Manatee County became the first in the state to make a commitment not to euthanize any healthy animals brought to its shelters this week. The county commission approved the resolution Tuesday.
Manatee County Animal Services has been preparing for the impact of the no-kill resolution for two years. It’s been recruiting volunteers to foster animals and veterinarians, groomers and others to provide services to help cash- strapped owners retain their pets.
Chief of Animal Services for the County, Kris Weiskopf explained the difference between no-kill shelters and no-kill communities.
“Our humane society here in Manatee county claims to be no kill – the difference in those is they can shut their doors and turn people away, whereas open admission shelters, county government, city government, cannot and do not,” he said.
The county has also stepped-up its trap, neuter, release program for feral cats.
People who want to surrender pets in Manatee County have to show proof of residency.
Weiskopf said the only way the county can keep the no-kill resolution is the help of the community. Animal Services will hold an Open House at 6:15 p.m. on Oct. 19 in the downtown Bradenton Library to let people know how they can help.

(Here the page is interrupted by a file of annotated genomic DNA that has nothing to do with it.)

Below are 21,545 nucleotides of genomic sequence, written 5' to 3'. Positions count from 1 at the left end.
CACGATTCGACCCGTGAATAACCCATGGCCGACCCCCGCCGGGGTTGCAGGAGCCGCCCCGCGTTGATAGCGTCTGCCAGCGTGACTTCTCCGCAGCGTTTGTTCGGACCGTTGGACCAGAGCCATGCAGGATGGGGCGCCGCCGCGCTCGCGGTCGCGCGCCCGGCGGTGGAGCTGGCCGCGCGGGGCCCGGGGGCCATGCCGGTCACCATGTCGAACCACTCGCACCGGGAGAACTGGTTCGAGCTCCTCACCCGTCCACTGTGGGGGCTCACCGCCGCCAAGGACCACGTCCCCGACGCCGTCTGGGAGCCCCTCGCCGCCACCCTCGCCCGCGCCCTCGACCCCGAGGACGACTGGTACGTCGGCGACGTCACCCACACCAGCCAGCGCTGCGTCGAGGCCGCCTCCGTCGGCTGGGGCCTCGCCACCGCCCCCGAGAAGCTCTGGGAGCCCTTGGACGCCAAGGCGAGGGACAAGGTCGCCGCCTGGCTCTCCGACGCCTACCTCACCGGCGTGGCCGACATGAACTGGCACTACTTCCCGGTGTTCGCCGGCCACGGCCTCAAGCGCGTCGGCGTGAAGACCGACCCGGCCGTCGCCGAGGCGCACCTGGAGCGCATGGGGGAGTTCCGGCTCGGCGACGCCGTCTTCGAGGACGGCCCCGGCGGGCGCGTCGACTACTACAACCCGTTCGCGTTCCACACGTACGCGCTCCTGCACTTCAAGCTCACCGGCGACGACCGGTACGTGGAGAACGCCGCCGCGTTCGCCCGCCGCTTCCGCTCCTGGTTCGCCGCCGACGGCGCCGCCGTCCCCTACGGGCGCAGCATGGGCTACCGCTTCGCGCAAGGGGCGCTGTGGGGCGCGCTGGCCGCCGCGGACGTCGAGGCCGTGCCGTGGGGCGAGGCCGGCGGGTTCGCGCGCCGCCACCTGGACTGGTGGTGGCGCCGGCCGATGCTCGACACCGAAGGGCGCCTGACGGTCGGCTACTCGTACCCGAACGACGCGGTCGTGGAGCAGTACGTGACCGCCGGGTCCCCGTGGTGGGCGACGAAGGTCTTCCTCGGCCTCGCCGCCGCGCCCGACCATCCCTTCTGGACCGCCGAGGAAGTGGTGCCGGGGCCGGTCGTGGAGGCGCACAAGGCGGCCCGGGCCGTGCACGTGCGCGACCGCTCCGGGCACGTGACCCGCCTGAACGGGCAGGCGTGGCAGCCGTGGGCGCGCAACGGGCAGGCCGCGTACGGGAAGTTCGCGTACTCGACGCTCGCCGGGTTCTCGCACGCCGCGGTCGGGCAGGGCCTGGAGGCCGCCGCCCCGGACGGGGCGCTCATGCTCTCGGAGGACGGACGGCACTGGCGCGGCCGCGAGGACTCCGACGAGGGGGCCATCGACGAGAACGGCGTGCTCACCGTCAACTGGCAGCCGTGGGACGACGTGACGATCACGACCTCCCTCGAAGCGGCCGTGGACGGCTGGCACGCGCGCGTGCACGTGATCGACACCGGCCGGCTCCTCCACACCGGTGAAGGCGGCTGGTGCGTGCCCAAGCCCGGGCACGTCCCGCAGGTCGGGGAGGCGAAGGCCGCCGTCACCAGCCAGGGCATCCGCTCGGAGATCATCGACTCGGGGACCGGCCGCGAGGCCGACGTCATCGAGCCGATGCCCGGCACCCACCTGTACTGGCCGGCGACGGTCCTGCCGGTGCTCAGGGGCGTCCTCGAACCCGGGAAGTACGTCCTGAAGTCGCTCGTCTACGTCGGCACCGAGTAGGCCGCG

Gulf Coast Humane Society rescued 64 dogs Tuesday afternoon from a hoarding case in Clewiston. It was part of a multi-agency initiative that took approximately 250 animals. Animal control officers say the dogs were all in good shape but the woman admitted she couldn’t take care of them all anymore.
The dogs, which include a variety of purebreds, will be available for adoption or foster care within the next few days.
The agency is putting out an urgent plea for volunteers and fosters.
The owner will not face any charges because she willingly gave up the dogs.